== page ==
Hollywood Whores for Washington (Anti-Drug TV) by Jim Redder

  All wars run on propaganda, and the "War on Drugs" is no exception. Much of the propaganda is obvious and heavy-handed, like the Partnership For A Drug Free America ad with actress Rachel Leigh Cook. The star of She's All That (and former Milk Bones model) is seen smashing up the kitchen with a frying pan to dramatize the dangers of heroin. But the most insidious propaganda is subtle, spoon fed to us when our guard is down. That was the case with over 100 network TV shows which aired during the past two years. As revealed by the on-line Salon magazine on January 13, the federal government essentially paid the networks $25 million for anti-drug messages woven into the scripts of such popular programs as ER, Beverly Hills 90210, Chicago Hope, The Drew Carey Show and 7th Heaven.

The arrangement was authorized by the U.S. Office of National Drug Control Policy (ONDCP) as part of a five-year, $1 billion advertising campaign. Under the program, networks which accepted paid anti-drug ads from the government were suppose to run an equal number of free ads, a 2-for-1 deal that would double the size of the media buy to $2 million. But the networks balked at shelling out so much free ad time and the ONDCP compromised. It would waive the requirement for donated advertising if the networks included tough anti-drug messages in their regular programs. The networks were then free to sell the donated time which had been committed to the campaign.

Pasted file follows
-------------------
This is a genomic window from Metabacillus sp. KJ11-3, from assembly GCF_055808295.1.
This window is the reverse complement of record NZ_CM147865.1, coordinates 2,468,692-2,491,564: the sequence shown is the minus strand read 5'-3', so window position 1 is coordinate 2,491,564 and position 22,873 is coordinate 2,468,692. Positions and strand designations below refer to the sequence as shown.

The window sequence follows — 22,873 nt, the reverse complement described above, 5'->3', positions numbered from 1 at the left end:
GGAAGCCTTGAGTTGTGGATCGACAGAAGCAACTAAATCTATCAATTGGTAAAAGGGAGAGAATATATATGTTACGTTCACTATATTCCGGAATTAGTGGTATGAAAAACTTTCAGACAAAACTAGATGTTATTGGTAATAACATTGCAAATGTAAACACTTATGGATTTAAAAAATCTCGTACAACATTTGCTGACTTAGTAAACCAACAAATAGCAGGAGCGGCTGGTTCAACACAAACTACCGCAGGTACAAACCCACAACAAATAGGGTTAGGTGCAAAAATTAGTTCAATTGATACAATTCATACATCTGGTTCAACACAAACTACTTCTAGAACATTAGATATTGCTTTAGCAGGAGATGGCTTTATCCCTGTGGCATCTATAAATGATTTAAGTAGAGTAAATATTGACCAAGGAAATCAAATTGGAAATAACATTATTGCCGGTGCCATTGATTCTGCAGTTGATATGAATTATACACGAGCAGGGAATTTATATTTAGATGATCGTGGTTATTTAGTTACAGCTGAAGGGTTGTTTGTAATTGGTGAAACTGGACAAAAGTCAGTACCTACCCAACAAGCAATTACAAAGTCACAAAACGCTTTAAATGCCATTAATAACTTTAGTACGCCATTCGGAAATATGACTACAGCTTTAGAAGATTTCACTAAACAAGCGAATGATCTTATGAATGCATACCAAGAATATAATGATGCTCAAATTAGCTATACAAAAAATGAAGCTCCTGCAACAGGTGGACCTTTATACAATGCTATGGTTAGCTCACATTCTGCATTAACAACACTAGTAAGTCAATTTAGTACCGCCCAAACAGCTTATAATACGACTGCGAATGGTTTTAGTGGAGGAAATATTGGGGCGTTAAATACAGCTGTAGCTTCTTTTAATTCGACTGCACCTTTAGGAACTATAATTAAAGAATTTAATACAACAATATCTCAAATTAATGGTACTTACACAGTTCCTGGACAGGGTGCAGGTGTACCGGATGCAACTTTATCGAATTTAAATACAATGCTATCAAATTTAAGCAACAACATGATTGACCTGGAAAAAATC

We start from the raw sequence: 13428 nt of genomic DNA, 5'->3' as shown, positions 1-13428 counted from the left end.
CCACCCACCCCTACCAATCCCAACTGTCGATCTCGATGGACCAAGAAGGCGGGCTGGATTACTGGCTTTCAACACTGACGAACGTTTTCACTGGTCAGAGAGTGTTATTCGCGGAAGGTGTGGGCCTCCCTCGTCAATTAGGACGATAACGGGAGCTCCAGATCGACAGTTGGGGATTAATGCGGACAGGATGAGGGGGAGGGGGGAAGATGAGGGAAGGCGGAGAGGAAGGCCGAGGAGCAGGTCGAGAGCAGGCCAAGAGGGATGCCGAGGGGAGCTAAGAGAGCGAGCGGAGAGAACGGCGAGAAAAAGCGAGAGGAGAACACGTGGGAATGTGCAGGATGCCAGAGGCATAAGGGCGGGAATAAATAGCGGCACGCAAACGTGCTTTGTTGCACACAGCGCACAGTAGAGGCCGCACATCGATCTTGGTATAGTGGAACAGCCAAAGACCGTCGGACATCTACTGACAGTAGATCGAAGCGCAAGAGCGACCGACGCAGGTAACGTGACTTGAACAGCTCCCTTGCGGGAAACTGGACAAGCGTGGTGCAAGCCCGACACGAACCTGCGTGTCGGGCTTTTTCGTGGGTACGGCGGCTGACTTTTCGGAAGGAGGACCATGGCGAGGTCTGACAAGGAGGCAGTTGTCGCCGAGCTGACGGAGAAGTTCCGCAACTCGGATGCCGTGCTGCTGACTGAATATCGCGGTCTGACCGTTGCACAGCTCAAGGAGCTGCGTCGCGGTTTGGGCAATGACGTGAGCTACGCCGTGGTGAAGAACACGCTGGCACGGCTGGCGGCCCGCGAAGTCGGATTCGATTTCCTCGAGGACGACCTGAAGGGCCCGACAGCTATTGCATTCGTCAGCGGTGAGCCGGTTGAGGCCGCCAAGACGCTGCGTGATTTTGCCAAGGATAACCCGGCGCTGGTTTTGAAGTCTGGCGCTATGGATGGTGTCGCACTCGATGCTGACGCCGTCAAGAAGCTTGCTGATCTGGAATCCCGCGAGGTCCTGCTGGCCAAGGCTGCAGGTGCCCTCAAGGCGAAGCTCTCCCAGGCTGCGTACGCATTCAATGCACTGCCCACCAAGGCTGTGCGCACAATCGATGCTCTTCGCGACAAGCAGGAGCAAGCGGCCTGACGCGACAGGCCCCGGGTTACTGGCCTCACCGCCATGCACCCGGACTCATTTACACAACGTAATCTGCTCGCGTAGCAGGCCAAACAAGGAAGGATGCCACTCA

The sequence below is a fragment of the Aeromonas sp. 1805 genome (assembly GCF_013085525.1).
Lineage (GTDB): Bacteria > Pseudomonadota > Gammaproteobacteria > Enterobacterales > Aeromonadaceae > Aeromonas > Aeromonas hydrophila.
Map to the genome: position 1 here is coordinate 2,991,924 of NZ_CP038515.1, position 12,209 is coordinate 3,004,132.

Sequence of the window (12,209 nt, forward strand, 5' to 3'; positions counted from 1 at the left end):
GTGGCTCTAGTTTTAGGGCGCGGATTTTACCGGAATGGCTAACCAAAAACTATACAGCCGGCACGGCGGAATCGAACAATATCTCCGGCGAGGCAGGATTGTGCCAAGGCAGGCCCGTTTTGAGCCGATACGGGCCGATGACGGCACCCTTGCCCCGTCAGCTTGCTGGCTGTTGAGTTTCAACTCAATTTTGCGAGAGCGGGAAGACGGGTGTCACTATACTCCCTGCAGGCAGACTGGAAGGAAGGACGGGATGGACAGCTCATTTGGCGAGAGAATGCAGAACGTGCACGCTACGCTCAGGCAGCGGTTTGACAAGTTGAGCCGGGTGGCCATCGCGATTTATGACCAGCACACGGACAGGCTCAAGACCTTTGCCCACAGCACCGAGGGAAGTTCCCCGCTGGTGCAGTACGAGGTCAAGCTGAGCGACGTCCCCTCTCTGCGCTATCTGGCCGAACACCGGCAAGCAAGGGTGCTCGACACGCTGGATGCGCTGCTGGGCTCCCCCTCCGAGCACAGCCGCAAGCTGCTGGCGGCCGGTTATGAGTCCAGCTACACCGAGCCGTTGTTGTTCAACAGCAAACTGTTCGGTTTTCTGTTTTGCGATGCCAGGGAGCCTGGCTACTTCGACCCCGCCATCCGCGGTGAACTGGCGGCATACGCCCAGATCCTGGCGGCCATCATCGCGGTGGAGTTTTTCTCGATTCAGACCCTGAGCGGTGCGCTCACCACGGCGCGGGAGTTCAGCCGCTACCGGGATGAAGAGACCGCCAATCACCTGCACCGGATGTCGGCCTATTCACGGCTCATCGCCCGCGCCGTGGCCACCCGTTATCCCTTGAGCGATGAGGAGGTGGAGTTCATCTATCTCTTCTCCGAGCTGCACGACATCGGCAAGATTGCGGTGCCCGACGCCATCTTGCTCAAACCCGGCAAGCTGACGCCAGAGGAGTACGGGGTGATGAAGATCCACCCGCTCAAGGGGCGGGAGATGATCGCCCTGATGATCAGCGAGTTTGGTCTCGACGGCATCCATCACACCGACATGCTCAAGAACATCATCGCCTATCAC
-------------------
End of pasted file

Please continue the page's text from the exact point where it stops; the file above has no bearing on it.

The deal was cut under the direction of Barry McCaffery, commonly called the Drug Czar. As head of the ONDCP, McCaffery holds a cabinet-level position in the Clinton Administration. He is a retired U.S. Army General who rose to prominence during the War in Vietnam--a conflict characterized by a high level of government propaganda.

Five networks took advantage of the deal in 1998: ABC, CBS, NBC, Fox and WB. A sixth, UPN, jumped on board in 1999. Over the past two years, the six networks submitted scripts or tapes of 120 programs to the ONDCP for approval. The number of shows with anti-drug messages jumped dramatically, from 32 as of last March to 109 this winter, according to ONDCP. The agency approved "credits" for more than 100 of them, including some which were rewritten at the agency's direction. Other programs included Sports Night, The Practice, Providence, Cosby, Sabrina the Teenage Witch, and four teen-oriented Saturday-morning live-action shows on NBC.

Media watchdog groups were shocked when the scheme was revealed. "This is the most craven thing I've heard of yet," Andrew Jay Schwartzman, president of the Media Access Project, a public interest law firm, told Salon. "To turn over content control to the federal government for a modest price is an outrageous abandonment of the First Amendment." Even the Oregonian, which never questions the "War on Drugs," editorialized against it. "To turn over content control--even a modest amount--to the government for a price is a deeply disturbing practice in a society that puts such a high premium on a free and independent media."

But such complaints are naive, at best. The truth is, the entertainment media has always provided propaganda services to the government. It has repeatedly embraced the government's official and unofficial wars, both foreign and domestic, creating villains to

̉Inserting political messages in entertainment  is far more effective than paid advertising.'

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